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Divergent Paradigms of European Agro-Food Innovation: Strategies for Shaping a Knowledge-Based Bio-Economy
Science, Technology and Human Values 38 (1) 94-125
January 2013 (Published online March 2012)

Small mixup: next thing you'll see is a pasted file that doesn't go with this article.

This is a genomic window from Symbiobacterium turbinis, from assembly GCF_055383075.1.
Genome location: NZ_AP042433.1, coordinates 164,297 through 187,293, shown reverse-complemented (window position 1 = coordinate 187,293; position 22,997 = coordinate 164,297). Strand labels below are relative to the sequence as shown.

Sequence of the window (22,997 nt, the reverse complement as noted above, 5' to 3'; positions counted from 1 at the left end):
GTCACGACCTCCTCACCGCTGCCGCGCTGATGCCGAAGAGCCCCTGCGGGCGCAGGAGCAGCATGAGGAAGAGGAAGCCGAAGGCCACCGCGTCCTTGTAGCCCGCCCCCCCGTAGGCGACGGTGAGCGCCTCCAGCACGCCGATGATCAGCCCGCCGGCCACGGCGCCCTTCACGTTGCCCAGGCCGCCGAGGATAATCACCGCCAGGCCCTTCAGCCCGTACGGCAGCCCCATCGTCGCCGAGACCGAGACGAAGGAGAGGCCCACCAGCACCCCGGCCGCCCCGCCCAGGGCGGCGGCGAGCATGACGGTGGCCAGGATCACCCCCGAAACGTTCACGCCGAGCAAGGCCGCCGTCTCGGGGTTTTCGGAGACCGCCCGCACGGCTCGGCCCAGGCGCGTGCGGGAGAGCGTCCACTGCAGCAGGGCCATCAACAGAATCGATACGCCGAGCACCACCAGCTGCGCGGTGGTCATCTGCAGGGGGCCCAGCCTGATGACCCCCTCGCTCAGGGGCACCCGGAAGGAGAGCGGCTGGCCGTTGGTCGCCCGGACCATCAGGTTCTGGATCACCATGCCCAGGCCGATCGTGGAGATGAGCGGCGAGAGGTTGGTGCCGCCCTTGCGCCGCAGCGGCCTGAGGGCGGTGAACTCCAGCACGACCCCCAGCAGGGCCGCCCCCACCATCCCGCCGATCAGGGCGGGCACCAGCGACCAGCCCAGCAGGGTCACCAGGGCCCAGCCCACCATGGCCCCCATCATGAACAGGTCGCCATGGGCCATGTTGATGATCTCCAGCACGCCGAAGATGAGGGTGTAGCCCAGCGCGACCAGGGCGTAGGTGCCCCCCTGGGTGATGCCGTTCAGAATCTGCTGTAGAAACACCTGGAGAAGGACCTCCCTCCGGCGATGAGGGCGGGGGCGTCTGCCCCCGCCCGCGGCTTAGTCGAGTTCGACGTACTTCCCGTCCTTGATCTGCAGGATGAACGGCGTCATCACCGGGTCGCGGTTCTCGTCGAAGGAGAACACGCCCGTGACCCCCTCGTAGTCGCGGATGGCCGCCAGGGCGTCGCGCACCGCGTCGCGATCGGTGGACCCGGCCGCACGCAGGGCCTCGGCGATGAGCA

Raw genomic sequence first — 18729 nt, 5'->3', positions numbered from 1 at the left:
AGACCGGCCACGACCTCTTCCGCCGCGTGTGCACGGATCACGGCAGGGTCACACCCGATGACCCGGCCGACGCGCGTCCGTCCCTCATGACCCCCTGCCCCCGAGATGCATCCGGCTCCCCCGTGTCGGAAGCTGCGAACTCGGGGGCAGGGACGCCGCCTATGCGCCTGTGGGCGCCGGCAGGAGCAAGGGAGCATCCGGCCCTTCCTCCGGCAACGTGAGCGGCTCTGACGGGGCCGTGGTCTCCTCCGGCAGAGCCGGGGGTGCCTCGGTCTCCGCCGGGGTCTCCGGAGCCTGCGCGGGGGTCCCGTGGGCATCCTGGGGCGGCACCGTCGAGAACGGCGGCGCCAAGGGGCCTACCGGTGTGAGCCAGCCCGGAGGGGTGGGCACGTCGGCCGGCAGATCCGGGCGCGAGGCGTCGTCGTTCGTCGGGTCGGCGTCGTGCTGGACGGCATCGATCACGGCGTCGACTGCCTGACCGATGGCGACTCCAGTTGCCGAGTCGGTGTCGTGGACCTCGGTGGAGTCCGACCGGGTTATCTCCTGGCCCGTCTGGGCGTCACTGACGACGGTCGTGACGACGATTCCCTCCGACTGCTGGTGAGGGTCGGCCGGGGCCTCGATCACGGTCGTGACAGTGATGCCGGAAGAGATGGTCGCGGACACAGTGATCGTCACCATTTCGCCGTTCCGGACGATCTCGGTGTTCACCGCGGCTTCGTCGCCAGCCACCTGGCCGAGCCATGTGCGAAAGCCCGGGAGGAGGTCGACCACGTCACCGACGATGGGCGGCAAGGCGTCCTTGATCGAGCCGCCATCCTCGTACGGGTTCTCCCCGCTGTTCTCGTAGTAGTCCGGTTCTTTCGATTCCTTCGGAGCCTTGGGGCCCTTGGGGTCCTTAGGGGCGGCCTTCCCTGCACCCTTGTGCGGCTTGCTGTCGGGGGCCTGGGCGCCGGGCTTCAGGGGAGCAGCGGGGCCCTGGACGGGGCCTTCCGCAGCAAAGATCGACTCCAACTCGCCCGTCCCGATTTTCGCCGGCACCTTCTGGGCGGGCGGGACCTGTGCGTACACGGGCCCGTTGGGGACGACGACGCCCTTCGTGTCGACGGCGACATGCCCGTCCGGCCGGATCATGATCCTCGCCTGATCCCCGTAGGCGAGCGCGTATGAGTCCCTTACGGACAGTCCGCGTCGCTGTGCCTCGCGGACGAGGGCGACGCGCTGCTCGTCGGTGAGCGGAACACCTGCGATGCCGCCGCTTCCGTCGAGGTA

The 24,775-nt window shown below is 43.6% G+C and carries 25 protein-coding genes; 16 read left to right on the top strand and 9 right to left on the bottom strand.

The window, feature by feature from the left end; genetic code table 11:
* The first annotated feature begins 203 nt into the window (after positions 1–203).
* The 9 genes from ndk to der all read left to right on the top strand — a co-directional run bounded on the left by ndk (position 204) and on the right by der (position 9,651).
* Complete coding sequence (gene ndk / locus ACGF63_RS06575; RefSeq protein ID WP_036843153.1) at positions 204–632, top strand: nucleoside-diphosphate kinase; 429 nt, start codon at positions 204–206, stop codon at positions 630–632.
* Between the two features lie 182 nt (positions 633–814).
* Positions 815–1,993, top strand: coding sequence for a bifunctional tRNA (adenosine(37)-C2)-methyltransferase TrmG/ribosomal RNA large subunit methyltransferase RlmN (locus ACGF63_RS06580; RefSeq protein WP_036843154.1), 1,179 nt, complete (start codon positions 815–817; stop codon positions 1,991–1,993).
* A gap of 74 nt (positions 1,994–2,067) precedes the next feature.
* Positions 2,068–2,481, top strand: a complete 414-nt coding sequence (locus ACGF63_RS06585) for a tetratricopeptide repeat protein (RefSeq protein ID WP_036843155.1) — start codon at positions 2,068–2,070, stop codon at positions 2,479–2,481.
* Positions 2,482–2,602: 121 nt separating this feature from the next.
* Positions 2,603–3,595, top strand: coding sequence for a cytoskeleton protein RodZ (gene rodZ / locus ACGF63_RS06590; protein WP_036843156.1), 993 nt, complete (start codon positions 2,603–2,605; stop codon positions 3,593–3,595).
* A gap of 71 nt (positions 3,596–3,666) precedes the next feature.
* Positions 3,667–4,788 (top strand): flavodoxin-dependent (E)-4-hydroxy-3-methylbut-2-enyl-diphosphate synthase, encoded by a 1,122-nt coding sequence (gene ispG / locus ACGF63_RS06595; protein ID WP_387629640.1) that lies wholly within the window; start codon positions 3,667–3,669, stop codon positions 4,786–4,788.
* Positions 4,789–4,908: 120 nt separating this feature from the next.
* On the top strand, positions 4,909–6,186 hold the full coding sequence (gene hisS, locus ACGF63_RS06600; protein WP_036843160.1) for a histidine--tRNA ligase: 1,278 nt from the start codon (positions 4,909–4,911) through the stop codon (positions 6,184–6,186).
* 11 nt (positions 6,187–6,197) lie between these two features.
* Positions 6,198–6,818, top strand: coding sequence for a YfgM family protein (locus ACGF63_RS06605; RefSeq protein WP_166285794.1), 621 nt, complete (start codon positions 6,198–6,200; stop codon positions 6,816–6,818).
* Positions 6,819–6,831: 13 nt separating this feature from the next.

The Knowledge-Based Bio-Economy (KBBE) has gained prominence as an agricultural R&D agenda of the European Union. Specific research policies are justified as necessary to create a KBBE for societal progress. Playing the role of a master narrative, the KBBE attracts rival visions; each favours a different diagnosis of unsustainable agriculture and its remedies in agro-food innovation. Each vision links a technoscientific paradigm with a quality paradigm: the dominant life sciences vision combines converging technologies with decomposability, while a marginal one combines agro-ecology with integral product integrity. From these divergent visions, rival stakeholder networks contend for influence over research policies and priorities, especially within the Framework Programme 7 (FP7) on Food, Agriculture, Fisheries and Biotechnology (FAFB), which has aimed to promote a Knowledge-Based Bio-Economy. Although the FAFB programme has favoured a life sciences vision, agro-ecological approaches have gained a presence, thus overcoming their general lock-out from agricultural research agendas. In their own way, each rival paradigm emphasises the need for collective systems to gather information for linking producers with users, as a rationale for the public sector to fund distinctive research priorities.